All the pictures of menthe à l'eau that I could find are bright flourescent green, which was the color of the store-bought syrup; however I was given to understand by my "family" that the final drink was meant to be a very lightly tinged green, or else it was a sign you had put in too much syrup.

I have a mint plant growing as part of my "kitchen garden" outside my front windows, and I was thinking of what uses I might make of it for summer refreshment, and of course menthe à l'eau was on my mind. I found this recipe at Epicurious for mint simple syrup. I made a half batch using 3/4 cup of mint leaves (packed), 1/2 cup of sugar and 1/2 cup of water, enough for two or three large pitchers. The syrup makes an icy mint flavored water that is delicate and not overpowering, which as a grownup I appreciate more. Not to mention that it's practically gratuit.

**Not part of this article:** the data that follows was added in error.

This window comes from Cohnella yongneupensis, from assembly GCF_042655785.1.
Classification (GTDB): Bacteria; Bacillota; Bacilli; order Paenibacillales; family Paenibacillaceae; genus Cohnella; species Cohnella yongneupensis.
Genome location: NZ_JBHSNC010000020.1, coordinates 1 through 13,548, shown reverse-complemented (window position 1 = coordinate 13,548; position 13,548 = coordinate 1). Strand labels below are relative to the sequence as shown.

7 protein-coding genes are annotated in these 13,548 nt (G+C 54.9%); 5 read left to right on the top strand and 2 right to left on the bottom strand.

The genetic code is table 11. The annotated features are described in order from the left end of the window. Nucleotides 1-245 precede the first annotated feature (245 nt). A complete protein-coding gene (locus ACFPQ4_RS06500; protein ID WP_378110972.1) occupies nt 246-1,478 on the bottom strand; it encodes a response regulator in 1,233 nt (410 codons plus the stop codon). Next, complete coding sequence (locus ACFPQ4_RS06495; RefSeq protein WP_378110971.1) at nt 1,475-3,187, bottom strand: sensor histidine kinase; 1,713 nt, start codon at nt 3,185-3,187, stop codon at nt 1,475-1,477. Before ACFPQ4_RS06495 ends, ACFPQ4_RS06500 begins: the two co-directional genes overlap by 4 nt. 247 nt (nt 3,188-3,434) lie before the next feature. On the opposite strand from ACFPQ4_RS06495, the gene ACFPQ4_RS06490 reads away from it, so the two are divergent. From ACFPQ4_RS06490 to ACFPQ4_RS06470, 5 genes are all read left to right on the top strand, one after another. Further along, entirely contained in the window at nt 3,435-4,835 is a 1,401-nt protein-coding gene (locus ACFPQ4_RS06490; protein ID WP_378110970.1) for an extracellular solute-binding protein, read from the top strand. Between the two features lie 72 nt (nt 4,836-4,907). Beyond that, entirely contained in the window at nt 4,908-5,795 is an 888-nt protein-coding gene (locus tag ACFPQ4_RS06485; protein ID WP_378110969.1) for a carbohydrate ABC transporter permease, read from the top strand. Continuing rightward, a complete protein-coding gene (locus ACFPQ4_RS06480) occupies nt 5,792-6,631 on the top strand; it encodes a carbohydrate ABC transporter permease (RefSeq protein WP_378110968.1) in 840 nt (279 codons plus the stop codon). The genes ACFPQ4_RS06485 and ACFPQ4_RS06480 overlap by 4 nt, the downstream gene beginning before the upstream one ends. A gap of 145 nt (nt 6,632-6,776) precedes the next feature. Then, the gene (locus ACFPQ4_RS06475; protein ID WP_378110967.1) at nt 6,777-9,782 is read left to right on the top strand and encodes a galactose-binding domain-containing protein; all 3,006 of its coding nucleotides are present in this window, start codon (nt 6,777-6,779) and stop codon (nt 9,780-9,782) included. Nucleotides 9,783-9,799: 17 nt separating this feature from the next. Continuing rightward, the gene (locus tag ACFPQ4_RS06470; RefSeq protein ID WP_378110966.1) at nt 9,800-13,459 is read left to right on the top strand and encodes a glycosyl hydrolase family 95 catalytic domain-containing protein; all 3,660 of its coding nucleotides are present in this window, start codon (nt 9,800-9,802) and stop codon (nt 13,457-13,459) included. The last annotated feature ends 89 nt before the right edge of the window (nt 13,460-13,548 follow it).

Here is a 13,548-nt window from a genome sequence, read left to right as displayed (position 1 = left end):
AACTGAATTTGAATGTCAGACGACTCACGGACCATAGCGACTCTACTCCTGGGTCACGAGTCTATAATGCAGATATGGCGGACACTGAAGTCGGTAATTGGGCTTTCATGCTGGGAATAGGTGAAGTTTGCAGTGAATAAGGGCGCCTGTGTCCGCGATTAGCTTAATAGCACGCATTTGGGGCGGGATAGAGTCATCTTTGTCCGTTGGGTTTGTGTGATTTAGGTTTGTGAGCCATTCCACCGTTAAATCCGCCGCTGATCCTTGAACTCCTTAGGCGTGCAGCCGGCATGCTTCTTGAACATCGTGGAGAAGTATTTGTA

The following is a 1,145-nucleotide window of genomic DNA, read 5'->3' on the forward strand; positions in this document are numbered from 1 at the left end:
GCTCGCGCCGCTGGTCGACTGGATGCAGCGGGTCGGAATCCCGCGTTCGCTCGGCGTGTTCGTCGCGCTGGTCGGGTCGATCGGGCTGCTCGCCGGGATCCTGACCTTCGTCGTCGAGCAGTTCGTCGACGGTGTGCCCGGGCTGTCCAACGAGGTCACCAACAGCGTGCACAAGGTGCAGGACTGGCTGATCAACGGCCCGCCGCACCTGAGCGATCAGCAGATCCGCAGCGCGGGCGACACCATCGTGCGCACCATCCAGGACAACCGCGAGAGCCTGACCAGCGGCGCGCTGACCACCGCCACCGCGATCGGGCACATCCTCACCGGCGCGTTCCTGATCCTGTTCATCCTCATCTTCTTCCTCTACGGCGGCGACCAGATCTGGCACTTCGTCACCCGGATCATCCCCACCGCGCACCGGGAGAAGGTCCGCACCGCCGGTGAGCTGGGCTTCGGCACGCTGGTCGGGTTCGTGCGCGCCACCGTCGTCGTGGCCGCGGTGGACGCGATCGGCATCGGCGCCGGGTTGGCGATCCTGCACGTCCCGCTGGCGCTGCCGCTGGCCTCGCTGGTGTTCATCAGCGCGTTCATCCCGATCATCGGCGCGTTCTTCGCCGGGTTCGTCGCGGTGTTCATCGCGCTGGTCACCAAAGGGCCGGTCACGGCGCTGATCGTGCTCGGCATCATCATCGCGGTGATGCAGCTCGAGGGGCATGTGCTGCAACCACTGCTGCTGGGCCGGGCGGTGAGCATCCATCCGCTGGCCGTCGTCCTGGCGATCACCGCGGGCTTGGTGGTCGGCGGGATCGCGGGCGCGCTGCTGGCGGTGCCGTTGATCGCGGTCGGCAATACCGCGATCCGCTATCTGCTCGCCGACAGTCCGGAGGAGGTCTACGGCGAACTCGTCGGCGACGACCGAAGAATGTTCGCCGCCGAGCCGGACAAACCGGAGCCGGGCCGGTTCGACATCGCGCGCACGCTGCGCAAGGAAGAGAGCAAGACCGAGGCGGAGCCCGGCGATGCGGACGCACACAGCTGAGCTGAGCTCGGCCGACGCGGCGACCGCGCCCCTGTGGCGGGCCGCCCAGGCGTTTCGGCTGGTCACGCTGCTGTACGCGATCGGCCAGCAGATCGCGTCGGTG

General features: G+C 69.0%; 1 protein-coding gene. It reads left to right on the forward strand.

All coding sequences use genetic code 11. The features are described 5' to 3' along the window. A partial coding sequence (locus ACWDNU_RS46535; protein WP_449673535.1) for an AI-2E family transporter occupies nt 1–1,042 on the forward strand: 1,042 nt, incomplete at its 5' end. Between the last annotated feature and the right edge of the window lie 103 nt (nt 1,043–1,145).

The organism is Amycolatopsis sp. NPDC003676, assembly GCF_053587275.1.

Grocery Day

My groceries for this week:

Produce Stand:
5 limes
2 heads of leafy lettuce
1 bag of carrots
1 cucumber
2 pints of blueberries

.25 lb of French Feta
320 grams of tahini

Trader Joe's:
1 lb of frozen shrimp
1 6oz can of tuna
2 cans of chickpeas

Target had a sale on some small appliances and I bought a mini-chopper (1 1/2 cups) for $7! I have wanted a mini-chopper since my last one died; I loved it so. This one is actually a bit larger, although maybe not large enough for hummous. Perfect for pesto!

Wednesday, July 8, 2009

Kitchen Illiteracy

Grist: Not much convenience in “convenience foods” via Bitten.